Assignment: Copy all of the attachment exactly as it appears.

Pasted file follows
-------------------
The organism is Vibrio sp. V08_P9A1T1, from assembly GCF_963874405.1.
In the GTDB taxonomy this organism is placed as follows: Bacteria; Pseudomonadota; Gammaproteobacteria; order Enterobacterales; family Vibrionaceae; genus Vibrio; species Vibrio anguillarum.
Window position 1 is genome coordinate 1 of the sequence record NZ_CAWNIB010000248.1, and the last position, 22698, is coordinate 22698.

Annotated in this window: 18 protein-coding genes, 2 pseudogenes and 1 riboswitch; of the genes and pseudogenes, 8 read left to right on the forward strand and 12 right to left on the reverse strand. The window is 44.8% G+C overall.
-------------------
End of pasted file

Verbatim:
The organism is Vibrio sp. V08_P9A1T1, from assembly GCF_963874405.1.
In the GTDB taxonomy this organism is placed as follows: Bacteria; Pseudomonadota; Gammaproteobacteria; order Enterobacterales; family Vibrionaceae; genus Vibrio; species Vibrio anguillarum.
Window position 1 is genome coordinate 1 of the sequence record NZ_CAWNIB010000248.1, and the last position, 22698, is coordinate 22698.

Annotated in this window: 18 protein-coding genes, 2 pseudogenes and 1 riboswitch; of the genes and pseudogenes, 8 read left to right on the forward strand and 12 right to left on the reverse strand. The window is 44.8% G+C overall.